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I am not sure I have ever met Bill Watkin the operational director at the SSAT (the Schools, Students and Teachers network). But in the education sector he is seen as an invaluable and always reliable source of news and interpretation about all-too-frequent changes in schools policy and regulation. His style is modest and understated, so when he allows his irritation and bewilderment to peep through the calm analysis it is time to sit up and take notice. 

After reading this note your only choice will be whether first to protest outside the Department for Education or to find a secondary school teacher to hug…

And if you want to read a considerably less restrained and more personal view of the same policy (one that has already achieved cult status in the education world) try this


"The context

The government has confirmed that pupils who do not pass the KS2 SATs at the end of primary schooling will have to re-sit them in the first year of secondary school.

What does pass mean?

Until this point the minimum standard expected of 11 year olds has been a Level 4. But that is no longer good enough. Level 4 includes 4a, 4b and 4c. Only 28% of those who got a 4c at KS2 went on to get the benchmark measure of 5+A* GCSE with English and maths at the end of Y11. So now we are only interested in 4b or better. This is what, until recently, was described as “secondary ready” (that was a primary school’s job: to get children to be “secondary ready” – though of course all children go on to secondary school, whether ready or not).

That is clear then. Those who get a 4c or below will have to re-sit their SATs in Y7.

Except that this year the new 4b is set at a higher standard than the old 4b. The bar has been raised.

A world without levels

But after this year, there will be no 4c. Levels are no longer to be used in reporting SAT results. Instead pupils will have an aggregated score, using the PISA methodologies, bringing together performance in Reading, Writing and Maths. This ‘combined’ score will be expressed as a number between 80 and 130, with 100 being the new expected standard – what we used to call 4b, or even secondary ready.

So, after this year, it will be everybody who gets below 100, not 4b, who will have to re-sit their SATs in Y7.

Now re-sit your tests

But which SATs should you re-sit? Reading? Writing? Maths? All of them? What of the new times tables test? The Spelling, Punctuation and Grammar test?

If it is just the scaled ‘combination’ score that is used as the benchmark, how will we know if Maths is above the required standard, while others are below and require a re-sit, or vice versa?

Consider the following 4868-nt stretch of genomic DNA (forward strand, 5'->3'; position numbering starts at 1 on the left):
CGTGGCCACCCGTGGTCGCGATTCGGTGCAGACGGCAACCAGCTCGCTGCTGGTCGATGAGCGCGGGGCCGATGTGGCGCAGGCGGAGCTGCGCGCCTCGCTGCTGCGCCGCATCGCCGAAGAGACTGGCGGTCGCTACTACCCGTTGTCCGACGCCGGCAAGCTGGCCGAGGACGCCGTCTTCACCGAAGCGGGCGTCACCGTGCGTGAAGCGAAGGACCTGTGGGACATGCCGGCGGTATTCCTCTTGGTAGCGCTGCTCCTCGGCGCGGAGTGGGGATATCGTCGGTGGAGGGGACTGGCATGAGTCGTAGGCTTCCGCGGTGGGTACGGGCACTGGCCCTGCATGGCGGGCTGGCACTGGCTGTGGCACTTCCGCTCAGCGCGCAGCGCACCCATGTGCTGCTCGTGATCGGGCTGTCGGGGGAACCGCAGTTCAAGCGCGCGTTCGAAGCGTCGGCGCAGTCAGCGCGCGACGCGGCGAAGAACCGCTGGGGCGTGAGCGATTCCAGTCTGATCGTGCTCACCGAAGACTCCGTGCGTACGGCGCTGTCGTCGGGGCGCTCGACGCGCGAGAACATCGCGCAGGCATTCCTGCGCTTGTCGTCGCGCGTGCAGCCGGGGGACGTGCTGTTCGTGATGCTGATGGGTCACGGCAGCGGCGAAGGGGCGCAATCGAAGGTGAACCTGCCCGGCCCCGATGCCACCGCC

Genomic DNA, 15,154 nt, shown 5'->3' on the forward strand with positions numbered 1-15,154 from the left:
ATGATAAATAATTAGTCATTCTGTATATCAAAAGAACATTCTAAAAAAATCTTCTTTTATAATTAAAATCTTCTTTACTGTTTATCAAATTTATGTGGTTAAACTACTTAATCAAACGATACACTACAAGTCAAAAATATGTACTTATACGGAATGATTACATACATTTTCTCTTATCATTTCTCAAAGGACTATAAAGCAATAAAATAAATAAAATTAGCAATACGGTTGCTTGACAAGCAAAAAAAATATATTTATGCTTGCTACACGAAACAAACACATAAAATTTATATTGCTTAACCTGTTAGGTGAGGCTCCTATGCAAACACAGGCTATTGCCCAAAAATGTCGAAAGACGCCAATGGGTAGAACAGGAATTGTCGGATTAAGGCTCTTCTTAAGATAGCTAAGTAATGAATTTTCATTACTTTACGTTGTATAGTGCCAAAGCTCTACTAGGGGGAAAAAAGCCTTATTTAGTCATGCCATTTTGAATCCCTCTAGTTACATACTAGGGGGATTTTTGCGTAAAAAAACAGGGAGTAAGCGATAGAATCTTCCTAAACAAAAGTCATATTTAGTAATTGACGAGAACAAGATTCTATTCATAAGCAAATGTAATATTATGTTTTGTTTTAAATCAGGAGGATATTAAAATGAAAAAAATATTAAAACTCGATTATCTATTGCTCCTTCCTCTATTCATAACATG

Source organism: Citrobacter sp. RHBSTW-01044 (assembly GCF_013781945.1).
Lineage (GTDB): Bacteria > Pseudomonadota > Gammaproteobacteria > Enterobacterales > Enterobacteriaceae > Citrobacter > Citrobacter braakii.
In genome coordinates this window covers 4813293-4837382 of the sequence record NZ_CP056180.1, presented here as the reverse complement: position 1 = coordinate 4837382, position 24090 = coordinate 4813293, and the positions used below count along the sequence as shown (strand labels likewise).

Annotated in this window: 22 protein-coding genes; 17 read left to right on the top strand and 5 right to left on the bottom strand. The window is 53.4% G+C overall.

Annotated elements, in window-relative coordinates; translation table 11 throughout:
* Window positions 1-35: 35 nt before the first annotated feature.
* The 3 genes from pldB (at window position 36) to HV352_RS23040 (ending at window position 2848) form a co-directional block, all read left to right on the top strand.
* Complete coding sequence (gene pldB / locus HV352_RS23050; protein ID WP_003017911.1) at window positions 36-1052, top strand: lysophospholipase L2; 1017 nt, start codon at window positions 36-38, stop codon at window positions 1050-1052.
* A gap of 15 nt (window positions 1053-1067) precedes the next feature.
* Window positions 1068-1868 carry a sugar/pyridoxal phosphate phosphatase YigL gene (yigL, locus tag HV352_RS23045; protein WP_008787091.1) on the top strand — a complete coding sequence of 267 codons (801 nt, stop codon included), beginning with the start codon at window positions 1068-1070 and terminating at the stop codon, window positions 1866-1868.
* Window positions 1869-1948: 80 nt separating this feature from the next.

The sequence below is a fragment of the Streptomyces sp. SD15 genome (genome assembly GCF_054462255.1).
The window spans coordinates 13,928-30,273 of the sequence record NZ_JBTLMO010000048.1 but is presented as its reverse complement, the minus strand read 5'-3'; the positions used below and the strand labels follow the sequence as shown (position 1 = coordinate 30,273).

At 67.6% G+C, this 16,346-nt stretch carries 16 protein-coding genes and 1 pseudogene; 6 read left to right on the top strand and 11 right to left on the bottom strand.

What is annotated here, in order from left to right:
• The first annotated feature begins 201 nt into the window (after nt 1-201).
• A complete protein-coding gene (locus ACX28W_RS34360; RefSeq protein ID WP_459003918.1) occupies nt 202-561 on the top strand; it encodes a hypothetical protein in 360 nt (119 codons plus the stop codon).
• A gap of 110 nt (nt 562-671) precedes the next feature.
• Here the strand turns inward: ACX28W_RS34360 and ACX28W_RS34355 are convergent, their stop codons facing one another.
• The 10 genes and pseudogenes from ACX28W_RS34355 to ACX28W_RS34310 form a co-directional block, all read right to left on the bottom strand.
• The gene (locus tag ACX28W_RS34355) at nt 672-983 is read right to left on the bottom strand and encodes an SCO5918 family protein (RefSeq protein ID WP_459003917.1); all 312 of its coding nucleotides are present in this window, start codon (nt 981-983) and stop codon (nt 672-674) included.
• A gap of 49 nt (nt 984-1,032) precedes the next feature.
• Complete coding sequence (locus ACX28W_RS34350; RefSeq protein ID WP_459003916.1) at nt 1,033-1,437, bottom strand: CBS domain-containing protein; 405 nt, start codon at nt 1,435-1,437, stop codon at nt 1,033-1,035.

Teaching KS2 in KS3

If schools have to teach the KS2 curriculum in Y7 to the least able pupils, in order to prepare them for a re-sit, and if they have condensed KS3 so that pupils start KS4 in Y9, that means that some pupils in some schools will only have one year, Y8, to cover the entire KS3 curriculum. We must embed our thinking of the secondary curriculum as a five year continuum, with an options process in Y8 or Y9.

When in the academic year will these resits happen? Spring? Summer? How much revision and testing time will be devoted to the re-sits? How much teaching time will these less able pupils lose from the KS3 curriculum?

Do you know your KS2?

Teachers will have to acquire the knowledge and skills, the curriculum content and testing methodologies to prepare Y7 pupils for a batch of tests that is new to them. This, at the same time as they are busy re-writing every lesson plan and every scheme of work from Y to Y11 in response to the new National Curriculum and the new GCSEs. Not a bad thing for secondary teachers to be better acquainted with the primary curriculum, of course, but there are workload implications.

What does this mean for primary schools?

What will be the impact in primary schools? How will they approach the second half of the summer term with less able pupils who are not expected to reach the required standard in their SATs? Will they spend the second half of the summer term, working with the less able pupils, preparing them for their resits, while other more able pupils follow an extended curriculum enrichment journey?

And the accountability effect…?

If the effectiveness of a school is measured by the progress made from KS2 to KS4, we need to be clear about which result we are using as the baseline score from which to measure progress. Will it be the first SAT entry (in Y6)? Or will it be the – probably – improved second SAT score (in Y7)?

If the second, Y7, result is the point from which we measure progress, are we incentivising schools to depress the Y7 SAT resit results? The lower the baseline score, the easier it will be to show progress over the next five years.

Will it work?

It may make for a more carefully differentiated scheme of work in Y7. It may eliminate the all-too-common and traditional step backwards at the start of Y7 as secondary schools come to grips with what was covered in primary school. It may stimulate a more personalised approach to what is taught in Y7, with SATs scores informing differentiation strategies.

But is there enough evidence to show that re-sitting tests leads to improved standards? Is there an increased risk of pupil disaffection and disengagement?

Will schools seek to restructure their staff and develop a specialist team of KS2 experts whose focus is transition, cross-phase learning and integrating the most vulnerable young people into secondary school learning?

Better yet, is this just the first step to moving all SATs testing, lock, stock and barrel, to Y7?!"


As ever, lots of questions and only limited answers at this stage, and certainly some further implications to explore. Protest, hug or weep - the choice is yours!


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